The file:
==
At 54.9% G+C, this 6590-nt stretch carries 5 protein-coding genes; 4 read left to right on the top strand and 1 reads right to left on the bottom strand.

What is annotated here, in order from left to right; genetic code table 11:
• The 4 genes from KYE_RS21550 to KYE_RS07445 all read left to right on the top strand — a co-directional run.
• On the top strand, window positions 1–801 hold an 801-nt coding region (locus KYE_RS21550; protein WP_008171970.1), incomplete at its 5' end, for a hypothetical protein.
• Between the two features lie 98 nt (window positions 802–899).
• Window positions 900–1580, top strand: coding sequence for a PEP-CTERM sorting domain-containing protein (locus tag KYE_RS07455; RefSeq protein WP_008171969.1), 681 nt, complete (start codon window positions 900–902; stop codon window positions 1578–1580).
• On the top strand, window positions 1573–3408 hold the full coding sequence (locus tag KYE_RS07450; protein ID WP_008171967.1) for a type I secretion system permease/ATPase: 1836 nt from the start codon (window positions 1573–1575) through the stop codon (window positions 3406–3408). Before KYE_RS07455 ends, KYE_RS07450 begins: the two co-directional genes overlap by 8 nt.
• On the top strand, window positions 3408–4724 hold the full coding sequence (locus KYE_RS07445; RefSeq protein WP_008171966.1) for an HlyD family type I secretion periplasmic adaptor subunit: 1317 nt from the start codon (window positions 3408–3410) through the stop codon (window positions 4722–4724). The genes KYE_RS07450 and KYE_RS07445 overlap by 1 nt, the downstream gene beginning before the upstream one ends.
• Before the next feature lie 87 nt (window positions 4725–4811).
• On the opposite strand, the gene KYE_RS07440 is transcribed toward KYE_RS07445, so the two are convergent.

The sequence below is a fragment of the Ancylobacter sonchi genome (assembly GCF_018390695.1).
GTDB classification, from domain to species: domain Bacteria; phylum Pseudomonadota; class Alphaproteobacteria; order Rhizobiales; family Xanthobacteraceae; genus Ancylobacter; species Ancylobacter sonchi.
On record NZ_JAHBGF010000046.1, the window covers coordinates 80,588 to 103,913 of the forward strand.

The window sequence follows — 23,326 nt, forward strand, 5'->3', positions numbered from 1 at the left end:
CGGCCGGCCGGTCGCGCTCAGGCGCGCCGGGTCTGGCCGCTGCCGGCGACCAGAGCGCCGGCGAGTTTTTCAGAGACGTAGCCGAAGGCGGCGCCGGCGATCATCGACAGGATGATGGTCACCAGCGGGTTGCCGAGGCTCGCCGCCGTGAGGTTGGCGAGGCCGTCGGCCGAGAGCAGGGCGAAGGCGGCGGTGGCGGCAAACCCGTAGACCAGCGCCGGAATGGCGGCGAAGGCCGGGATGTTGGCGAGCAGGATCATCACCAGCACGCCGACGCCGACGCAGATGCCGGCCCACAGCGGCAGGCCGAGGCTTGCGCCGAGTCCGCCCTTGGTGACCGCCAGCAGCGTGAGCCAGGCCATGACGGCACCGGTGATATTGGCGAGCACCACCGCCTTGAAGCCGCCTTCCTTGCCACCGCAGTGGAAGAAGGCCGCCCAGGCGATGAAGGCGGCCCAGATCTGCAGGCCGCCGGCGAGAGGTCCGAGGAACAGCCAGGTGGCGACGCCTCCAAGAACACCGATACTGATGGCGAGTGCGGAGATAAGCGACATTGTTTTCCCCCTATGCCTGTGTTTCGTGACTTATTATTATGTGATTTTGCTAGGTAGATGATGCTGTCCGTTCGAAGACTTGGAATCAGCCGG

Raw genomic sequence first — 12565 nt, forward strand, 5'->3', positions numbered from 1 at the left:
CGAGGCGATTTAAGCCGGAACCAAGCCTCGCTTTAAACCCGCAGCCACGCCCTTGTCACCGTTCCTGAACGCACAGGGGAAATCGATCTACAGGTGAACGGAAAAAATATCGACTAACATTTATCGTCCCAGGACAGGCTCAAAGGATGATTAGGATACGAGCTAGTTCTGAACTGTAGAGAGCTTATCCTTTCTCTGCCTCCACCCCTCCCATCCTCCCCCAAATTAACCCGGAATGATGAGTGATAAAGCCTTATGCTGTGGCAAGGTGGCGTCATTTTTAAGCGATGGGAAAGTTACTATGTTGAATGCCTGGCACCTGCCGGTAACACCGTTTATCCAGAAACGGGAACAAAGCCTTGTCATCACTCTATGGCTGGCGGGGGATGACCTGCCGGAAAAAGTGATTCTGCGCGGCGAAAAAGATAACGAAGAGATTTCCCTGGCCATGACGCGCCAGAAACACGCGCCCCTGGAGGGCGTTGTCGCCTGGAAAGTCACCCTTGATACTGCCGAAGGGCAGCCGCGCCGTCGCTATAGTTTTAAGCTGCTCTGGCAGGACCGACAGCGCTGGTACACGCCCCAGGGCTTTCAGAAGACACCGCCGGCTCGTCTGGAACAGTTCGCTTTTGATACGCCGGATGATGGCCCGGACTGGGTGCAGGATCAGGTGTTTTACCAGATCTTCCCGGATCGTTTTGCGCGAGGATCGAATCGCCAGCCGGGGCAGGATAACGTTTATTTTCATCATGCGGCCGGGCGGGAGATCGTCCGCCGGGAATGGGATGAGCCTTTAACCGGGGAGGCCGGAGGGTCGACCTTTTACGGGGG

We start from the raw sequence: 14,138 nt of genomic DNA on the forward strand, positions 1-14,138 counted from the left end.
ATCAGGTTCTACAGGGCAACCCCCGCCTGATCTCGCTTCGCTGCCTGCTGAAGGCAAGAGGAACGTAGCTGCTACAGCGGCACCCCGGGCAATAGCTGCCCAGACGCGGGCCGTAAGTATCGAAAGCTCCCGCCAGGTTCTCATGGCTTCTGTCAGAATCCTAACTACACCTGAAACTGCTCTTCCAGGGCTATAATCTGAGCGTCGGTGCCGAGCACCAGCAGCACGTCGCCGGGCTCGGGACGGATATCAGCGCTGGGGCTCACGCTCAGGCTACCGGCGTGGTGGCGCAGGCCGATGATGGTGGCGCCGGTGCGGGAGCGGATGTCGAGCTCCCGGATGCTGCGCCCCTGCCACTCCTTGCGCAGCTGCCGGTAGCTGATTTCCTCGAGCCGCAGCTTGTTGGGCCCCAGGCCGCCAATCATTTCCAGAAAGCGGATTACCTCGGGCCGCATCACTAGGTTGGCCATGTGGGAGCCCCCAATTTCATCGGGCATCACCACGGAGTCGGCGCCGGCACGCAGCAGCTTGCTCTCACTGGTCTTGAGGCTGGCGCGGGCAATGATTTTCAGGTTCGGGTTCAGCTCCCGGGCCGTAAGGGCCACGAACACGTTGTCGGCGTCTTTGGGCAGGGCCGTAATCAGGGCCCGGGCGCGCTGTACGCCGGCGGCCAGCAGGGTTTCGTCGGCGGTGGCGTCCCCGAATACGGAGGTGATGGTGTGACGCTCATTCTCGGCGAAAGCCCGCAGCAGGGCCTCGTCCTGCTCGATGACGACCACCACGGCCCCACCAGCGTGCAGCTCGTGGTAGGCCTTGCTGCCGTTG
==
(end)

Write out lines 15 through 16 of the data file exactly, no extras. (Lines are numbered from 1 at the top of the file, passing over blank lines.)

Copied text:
CGGCCGGCCGGTCGCGCTCAGGCGCGCCGGGTCTGGCCGCTGCCGGCGACCAGAGCGCCGGCGAGTTTTTCAGAGACGTAGCCGAAGGCGGCGCCGGCGATCATCGACAGGATGATGGTCACCAGCGGGTTGCCGAGGCTCGCCGCCGTGAGGTTGGCGAGGCCGTCGGCCGAGAGCAGGGCGAAGGCGGCGGTGGCGGCAAACCCGTAGACCAGCGCCGGAATGGCGGCGAAGGCCGGGATGTTGGCGAGCAGGATCATCACCAGCACGCCGACGCCGACGCAGATGCCGGCCCACAGCGGCAGGCCGAGGCTTGCGCCGAGTCCGCCCTTGGTGACCGCCAGCAGCGTGAGCCAGGCCATGACGGCACCGGTGATATTGGCGAGCACCACCGCCTTGAAGCCGCCTTCCTTGCCACCGCAGTGGAAGAAGGCCGCCCAGGCGATGAAGGCGGCCCAGATCTGCAGGCCGCCGGCGAGAGGTCCGAGGAACAGCCAGGTGGCGACGCCTCCAAGAACACCGATACTGATGGCGAGTGCGGAGATAAGCGACATTGTTTTCCCCCTATGCCTGTGTTTCGTGACTTATTATTATGTGATTTTGCTAGGTAGATGATGCTGTCCGTTCGAAGACTTGGAATCAGCCGG

Raw genomic sequence first — 12565 nt, forward strand, 5'->3', positions numbered from 1 at the left: